A second preferred embodiment is shown in FIG. 6, the coil of the sensor has an intermediate output M which separates it into two parts 2a and 2b. Resistors 4a and 4b perform the same attenuating function as resistor 4 in FIG. 4. Control signals SI1, SI2, and SI3 are identical to those in FIG. 5.
During interval T1, the current flows in part 2a of the coil. The opening of switch I1 brings about induced voltages in coil parts 2a and 2b. In view of the winding direction, these induced voltages have opposite phases. Part 2b, farther away from the metal object than part 2a, yields a lower induced voltage, so that the resultant induced voltage Ei is other than zero.
In the presence of a disturbing magnetic field, on the other hand, the partial induced voltages in parts 2a and 2b are practically equal but of opposite polarity, thus yielding a resultant induced voltage Ei of substantially zero. This modification makes the sensor virtually insensitive to outside disturbances.
FIG. 7 shows a third preferred embodiment of the invention. Referring to FIG. 7, control signal SI1 is obtained by a combination of signals S4 and S5. Signal S4 of a period T4 is transmitted to the clock input CK of a first flip-flop D1. The Q output of flip-flop D1 is connected to the clock input CK of a second flip-flop D2. Therefore, the output S5 of the second flip-flop D2 has a period T that is four times as great as T4. The signals S4 and S5 are combined by an AND-gate to yield the control signal SI1 of the sensor.
FIG. 8 is the time graph of signals S4, S5, and SI1. In this third preferred embodiment, control signal SI1 makes it possible to create a pause interval P and an operational interval S. The pause interval created has a dual advantage: first, it allows the average consumption of the sensor to be reduced; and second, it permits evaluation of the DC component (offset) introduced by amplifier 5. For eliminating the DC component introduced by amplifier 5, output A1 of this amplifier is connected to a filter means 6, to generate an output signal A2. This filter means may be simply constructed with the aid of a capacitor and a resistor, as illustrated in FIG. 9.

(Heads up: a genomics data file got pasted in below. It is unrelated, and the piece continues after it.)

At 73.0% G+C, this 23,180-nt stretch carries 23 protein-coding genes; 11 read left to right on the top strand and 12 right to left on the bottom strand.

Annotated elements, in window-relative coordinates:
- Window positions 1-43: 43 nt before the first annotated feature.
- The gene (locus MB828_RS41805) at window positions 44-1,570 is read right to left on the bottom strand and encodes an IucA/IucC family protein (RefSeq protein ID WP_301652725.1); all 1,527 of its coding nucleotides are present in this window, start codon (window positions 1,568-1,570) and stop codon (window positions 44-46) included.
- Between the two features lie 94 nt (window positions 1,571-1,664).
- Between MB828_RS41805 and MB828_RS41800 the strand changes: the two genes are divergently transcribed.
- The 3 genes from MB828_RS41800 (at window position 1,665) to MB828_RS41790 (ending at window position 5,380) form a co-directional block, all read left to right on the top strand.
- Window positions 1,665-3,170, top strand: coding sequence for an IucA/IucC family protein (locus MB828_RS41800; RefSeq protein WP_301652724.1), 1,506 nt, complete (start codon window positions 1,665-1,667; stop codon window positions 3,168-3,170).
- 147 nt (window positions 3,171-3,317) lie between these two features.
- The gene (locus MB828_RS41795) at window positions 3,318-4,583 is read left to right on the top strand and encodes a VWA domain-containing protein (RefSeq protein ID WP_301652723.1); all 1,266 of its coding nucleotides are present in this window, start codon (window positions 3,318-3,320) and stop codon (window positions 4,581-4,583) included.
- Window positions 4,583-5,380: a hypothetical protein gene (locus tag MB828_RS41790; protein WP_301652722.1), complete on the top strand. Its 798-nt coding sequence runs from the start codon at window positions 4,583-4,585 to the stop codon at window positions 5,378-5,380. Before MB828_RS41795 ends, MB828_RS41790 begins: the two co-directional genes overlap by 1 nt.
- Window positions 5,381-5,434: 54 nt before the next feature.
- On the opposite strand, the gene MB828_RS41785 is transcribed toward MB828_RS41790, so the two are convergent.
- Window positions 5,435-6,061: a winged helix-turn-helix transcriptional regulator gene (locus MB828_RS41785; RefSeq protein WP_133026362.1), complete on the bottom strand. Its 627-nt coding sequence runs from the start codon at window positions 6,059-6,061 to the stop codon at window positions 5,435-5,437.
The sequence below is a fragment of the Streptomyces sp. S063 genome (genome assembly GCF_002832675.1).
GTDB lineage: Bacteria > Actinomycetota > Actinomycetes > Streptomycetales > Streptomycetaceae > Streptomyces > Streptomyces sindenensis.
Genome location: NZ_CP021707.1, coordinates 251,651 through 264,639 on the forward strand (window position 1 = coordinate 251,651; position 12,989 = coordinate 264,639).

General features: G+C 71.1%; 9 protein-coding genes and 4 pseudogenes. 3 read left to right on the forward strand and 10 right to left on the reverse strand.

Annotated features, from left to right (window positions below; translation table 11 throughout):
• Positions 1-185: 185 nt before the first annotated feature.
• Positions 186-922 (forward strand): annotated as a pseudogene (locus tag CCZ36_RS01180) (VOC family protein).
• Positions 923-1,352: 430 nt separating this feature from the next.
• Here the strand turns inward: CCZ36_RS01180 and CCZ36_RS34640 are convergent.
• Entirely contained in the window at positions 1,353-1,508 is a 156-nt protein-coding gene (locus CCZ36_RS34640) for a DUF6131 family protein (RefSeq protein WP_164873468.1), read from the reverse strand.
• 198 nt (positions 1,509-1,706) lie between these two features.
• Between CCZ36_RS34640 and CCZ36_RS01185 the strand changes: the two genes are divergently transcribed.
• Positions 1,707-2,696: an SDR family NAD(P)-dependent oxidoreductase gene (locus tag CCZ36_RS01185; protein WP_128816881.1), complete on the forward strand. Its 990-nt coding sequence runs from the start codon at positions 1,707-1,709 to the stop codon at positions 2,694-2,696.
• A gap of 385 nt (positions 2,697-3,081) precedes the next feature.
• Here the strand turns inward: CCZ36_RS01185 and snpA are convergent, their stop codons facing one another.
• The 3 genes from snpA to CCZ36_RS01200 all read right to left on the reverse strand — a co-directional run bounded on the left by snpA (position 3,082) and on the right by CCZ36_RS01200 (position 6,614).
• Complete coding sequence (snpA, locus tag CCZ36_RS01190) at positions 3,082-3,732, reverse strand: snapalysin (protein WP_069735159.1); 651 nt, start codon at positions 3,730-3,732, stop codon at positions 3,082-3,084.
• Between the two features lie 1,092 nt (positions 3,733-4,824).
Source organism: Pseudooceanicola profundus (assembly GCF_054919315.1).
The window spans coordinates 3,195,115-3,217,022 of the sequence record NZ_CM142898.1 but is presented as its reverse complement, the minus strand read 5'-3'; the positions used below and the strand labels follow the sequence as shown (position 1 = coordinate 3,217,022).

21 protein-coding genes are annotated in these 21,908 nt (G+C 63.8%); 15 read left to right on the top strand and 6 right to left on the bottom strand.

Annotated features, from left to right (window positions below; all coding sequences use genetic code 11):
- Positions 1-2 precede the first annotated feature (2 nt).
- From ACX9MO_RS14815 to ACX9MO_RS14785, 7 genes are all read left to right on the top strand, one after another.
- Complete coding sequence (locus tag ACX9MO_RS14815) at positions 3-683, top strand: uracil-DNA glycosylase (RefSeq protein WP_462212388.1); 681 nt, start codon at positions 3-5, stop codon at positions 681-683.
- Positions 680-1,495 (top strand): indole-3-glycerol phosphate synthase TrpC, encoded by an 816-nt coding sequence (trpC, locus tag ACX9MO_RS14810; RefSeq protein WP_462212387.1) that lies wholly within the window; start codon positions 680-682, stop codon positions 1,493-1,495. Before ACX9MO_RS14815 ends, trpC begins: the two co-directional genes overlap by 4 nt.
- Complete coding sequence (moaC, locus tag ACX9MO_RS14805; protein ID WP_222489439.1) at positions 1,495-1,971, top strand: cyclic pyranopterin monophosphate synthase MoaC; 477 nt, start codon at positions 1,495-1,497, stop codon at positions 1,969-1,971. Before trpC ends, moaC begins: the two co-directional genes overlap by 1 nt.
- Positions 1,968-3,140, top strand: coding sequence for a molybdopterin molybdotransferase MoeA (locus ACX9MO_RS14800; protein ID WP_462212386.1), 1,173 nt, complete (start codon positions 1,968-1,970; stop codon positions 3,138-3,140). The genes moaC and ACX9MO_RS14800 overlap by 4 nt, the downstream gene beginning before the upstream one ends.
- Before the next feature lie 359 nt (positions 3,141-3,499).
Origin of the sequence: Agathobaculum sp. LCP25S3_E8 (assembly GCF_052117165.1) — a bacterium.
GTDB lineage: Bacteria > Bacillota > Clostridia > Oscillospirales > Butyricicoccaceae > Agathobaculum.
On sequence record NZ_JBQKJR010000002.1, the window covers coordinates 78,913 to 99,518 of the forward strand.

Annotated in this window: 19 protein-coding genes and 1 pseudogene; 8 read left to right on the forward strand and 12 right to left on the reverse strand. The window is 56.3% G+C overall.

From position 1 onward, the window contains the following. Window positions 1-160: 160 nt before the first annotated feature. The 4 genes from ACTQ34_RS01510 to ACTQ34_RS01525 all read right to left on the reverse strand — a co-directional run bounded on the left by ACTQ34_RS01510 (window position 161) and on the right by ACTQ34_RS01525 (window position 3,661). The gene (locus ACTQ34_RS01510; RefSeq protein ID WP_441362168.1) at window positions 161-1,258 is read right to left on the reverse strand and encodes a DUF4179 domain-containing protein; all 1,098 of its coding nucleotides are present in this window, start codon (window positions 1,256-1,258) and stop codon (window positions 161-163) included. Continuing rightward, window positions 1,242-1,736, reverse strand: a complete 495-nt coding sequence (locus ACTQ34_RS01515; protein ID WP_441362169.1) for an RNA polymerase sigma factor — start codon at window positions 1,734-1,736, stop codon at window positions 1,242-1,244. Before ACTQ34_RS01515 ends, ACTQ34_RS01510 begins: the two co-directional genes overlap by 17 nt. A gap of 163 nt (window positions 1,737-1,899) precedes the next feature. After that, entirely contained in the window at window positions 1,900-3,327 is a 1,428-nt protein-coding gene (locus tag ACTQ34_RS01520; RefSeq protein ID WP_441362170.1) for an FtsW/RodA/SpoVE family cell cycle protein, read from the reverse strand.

FIG. 10 shows a fourth preferred embodiment of the invention. The inductive proximity sensor, which is placed near the metallic object, has four switches I10, I20, I30 and I40, controlling the current flowing through inductor 2 and resistor 4. As before, the resistive value of the resistor 4 is large, and therefore, the resistor is only used to attenuate the oscillations due to switching.
The output of the sensor is fed through switch I2 to form signal A. When switch I3 is open, signal A is fed into amplifier 5 to form signal gA, which is signal A amplified by gain factor g. Signal Xe is formed by directly sampling the output of one of the following switches: switch I5, which directly passes signal gA; or switch I6, which passes the inverse of signal gA formed in amplifier 15 with a gain of -1; or switch I7, which provides a grounded signal. Control of the sampling performed by signals SI5, SI6 and SI7, which control switches I5, I6 and I7, respectively.